This case concerns one of the earliest attempts by design thinkers at designing a large, complex system. It shows that design approaches in the public sector can look back at a long history. And it reveals how design thinking within the organization must include members of the whole organization in the design process.
Violent crime and the loss of young lives in assaults pose a frightening problem in many urban city districts. This case from Australia shows how the ‘Designing Out Crime Research Center’ aimed to devise solutions for Sydney’s Kings Cross area, recently renowned for its alcohol-fuelled violence.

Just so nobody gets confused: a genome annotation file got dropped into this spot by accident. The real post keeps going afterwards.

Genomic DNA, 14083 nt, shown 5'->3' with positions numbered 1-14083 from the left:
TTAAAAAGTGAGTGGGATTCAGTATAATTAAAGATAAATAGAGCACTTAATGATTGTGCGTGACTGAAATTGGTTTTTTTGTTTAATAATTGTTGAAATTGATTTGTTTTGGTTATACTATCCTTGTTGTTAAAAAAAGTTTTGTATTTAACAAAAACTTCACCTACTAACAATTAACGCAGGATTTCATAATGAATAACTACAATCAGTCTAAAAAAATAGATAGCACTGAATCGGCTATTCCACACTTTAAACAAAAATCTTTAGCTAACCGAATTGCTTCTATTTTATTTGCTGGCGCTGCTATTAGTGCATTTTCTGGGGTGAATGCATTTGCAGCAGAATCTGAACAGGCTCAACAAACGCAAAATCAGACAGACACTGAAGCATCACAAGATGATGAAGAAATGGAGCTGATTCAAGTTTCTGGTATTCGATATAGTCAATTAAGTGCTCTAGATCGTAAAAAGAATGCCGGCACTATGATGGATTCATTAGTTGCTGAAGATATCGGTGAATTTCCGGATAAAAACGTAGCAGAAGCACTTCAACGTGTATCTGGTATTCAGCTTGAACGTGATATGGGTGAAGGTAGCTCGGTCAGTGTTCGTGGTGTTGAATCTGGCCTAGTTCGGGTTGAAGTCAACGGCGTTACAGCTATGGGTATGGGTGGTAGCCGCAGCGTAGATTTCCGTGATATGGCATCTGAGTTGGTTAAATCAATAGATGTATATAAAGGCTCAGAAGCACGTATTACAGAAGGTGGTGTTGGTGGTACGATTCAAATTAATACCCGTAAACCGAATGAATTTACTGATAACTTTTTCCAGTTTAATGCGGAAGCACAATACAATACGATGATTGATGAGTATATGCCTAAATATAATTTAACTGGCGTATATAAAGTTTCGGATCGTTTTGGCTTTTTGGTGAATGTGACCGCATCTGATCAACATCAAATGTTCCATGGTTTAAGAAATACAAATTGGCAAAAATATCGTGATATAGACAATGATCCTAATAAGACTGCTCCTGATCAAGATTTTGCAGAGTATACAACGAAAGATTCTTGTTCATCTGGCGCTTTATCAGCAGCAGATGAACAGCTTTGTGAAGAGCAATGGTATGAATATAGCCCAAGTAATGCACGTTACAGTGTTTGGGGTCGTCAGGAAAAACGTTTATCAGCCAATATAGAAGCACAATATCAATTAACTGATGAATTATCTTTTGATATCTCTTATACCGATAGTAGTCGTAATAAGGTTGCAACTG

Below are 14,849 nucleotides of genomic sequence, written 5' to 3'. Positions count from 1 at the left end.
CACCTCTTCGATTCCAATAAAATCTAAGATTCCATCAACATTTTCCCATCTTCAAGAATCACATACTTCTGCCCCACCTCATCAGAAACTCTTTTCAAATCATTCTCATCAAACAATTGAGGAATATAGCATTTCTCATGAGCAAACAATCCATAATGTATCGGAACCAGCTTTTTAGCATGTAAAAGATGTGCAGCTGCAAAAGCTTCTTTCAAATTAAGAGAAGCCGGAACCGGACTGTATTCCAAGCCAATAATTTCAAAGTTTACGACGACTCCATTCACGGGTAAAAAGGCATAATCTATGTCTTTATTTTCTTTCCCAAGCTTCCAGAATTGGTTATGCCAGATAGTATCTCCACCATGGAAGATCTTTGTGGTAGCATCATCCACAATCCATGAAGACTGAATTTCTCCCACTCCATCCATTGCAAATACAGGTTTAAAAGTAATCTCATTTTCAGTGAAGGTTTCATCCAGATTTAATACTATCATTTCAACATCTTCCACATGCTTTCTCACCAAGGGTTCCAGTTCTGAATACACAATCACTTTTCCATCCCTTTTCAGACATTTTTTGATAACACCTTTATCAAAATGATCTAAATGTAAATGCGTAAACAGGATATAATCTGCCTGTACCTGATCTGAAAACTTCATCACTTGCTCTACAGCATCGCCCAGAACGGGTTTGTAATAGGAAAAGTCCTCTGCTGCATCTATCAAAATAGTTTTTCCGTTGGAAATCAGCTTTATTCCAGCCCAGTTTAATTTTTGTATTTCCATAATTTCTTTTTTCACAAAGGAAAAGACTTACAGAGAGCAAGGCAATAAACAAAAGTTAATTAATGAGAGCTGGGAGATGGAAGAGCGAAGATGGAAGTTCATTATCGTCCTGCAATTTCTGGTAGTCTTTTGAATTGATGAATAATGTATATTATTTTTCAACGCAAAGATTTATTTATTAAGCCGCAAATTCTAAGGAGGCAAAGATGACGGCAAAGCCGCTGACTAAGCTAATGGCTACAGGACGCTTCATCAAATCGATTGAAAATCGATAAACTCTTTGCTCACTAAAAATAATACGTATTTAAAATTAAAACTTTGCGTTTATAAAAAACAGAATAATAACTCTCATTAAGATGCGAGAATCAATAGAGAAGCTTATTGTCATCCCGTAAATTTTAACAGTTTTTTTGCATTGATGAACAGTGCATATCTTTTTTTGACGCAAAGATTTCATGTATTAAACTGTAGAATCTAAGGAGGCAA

The idea of citizen involvement is as old as the concept of democracy itself. But instead of collaborating with public representatives, civic initiatives are working more and more against the governmental sector. This is also reflected in a German word that has been recently coined: “Wutbürger” (literally: “enraged citizen”).
We met Akshay Kothari, one of the two co-founders of Pulse, a business reader app that was famously displayed by Steve Jobs at the Apple Worldwide Developers Conference in 2010 and was later acquired by LinkedIn for 90 Million Dollars. Akshay and his business partner Ankit Gupta started developing Pulse in 2010 when they were still students at Stanford.
One would not expect to find design thinking in a place where physicists and engineers use some of the world’s most powerful particle accelerators and complex scientific instruments to probe the fundamental structure of the universe. Yet at CERN a design thinking initiative was started. Why?